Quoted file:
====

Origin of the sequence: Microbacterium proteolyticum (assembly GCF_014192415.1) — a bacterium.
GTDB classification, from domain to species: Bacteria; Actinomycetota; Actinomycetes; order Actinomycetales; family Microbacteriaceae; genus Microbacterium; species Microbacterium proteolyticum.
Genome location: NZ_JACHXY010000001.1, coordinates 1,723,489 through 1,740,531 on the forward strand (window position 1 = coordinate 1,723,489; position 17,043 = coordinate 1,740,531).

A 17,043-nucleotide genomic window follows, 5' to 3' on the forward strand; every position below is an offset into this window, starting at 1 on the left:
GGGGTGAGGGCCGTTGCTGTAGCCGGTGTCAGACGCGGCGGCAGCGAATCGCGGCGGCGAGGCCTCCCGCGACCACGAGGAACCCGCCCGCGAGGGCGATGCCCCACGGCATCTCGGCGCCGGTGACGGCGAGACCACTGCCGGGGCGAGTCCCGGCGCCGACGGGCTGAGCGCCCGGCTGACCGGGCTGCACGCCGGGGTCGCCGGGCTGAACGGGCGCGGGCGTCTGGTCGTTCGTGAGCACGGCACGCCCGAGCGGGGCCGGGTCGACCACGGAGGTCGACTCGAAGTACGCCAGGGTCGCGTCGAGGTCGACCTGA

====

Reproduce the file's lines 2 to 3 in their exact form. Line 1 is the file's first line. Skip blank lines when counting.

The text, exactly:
GTDB classification, from domain to species: Bacteria; Actinomycetota; Actinomycetes; order Actinomycetales; family Microbacteriaceae; genus Microbacterium; species Microbacterium proteolyticum.
Genome location: NZ_JACHXY010000001.1, coordinates 1,723,489 through 1,740,531 on the forward strand (window position 1 = coordinate 1,723,489; position 17,043 = coordinate 1,740,531).